Wednesday, November 3, 2010

November 2010

This month, the San Francisco Giants, a team few people outside of the Bay Area notice, with a roster of players few people outside of the Bay Area notice, brought home San Francisco's first World Series title. Improving as they progressed through the playoffs, the Giants determinedly won the championship, conceding only one game of the final series to the Rangers. Edgar Renteria, an aging Giants infielder on the verge of retirement, hit the winning home run in the last game, going out like the champion he became. It was a lyrical, magical victory, befitting the golden city by the bay, poetically inevitable and long to be remembered by baseball fans of all persuasions.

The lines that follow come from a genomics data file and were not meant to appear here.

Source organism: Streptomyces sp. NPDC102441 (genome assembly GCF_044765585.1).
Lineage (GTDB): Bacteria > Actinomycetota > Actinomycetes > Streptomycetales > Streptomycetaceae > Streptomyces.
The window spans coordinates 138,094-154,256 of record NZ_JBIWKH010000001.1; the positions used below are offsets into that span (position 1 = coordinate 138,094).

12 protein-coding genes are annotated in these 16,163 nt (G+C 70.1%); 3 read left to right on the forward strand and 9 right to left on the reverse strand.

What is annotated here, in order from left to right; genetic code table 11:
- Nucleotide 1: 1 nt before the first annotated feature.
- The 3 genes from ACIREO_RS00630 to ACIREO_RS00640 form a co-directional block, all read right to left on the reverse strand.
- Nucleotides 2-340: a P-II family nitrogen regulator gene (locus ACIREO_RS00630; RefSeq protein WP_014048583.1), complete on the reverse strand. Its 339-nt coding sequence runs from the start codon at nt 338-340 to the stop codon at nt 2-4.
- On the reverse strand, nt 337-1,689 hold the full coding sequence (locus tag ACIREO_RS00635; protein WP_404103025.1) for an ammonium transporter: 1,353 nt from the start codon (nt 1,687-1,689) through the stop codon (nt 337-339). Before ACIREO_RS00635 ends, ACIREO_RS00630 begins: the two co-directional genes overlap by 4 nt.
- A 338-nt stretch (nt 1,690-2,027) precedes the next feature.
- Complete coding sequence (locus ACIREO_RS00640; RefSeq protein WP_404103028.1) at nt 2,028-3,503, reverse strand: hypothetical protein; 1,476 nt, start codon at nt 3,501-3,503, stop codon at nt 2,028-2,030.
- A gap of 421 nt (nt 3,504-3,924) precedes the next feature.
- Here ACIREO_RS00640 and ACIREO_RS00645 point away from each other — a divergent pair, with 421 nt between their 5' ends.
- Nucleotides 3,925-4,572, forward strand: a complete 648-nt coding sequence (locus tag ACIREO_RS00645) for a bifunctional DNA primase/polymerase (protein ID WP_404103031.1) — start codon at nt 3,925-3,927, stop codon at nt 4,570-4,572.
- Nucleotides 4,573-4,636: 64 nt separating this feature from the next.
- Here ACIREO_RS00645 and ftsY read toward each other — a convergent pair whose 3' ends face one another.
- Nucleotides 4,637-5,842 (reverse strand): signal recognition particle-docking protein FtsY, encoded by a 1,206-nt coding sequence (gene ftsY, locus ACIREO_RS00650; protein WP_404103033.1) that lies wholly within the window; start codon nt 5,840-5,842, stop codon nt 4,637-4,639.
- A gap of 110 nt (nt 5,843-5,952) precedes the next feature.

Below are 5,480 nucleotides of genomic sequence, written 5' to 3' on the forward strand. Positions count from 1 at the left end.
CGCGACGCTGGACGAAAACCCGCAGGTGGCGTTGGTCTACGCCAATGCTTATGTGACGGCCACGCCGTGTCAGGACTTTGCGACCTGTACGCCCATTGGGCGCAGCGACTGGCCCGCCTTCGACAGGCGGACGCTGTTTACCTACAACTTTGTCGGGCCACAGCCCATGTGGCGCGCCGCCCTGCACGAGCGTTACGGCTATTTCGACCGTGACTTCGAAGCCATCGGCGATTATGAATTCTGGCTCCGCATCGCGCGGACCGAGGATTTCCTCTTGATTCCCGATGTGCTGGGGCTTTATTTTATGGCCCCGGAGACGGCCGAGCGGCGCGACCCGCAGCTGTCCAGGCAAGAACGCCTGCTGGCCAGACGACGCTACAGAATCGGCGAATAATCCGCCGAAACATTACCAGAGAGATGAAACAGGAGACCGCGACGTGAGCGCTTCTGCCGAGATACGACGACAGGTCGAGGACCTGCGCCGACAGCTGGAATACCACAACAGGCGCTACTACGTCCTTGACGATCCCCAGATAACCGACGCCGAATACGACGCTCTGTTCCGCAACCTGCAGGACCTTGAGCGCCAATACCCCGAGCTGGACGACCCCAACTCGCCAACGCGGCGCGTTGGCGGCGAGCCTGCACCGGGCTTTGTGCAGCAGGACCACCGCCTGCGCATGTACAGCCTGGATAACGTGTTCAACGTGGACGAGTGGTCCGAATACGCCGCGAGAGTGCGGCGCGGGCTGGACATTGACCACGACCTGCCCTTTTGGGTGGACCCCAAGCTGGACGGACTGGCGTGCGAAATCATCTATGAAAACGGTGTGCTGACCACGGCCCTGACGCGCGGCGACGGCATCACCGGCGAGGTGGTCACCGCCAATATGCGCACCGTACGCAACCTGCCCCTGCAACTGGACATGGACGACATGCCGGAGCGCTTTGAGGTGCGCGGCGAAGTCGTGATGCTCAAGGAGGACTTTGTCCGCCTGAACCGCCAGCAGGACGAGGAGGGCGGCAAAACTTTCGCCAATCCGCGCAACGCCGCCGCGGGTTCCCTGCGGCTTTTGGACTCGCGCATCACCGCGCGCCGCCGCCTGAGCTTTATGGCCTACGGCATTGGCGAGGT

And, oh yeah, there were mid-term elections yesterday. As expected, the Republicans took control of the House of Representatives. Not unexpectedly, the Democrats kept control of the Senate. Gridlock is in our future. Then, today, the Federal Reserve announced that it would print $600 billion and use it over the next eleven months to buy long term U.S. Treasury securities in an effort to stimulate the economy. Various Wall Street analysts had prognosticated that the Fed would announce at least $500 billion, which is financial markets speak for saying they wanted more than $500 billion. The $600 billion was a tepid ante up by the Fed. The Dow Jones Industrial Average offered fair commentary, rising 26 points, or less than 0.25%. In spite of all the headlines, soundbites, points and counterpoints, nothing really surprising happened in the world of politics or in the financial markets. Nor will any of it be remembered like the Giants' World Series win.

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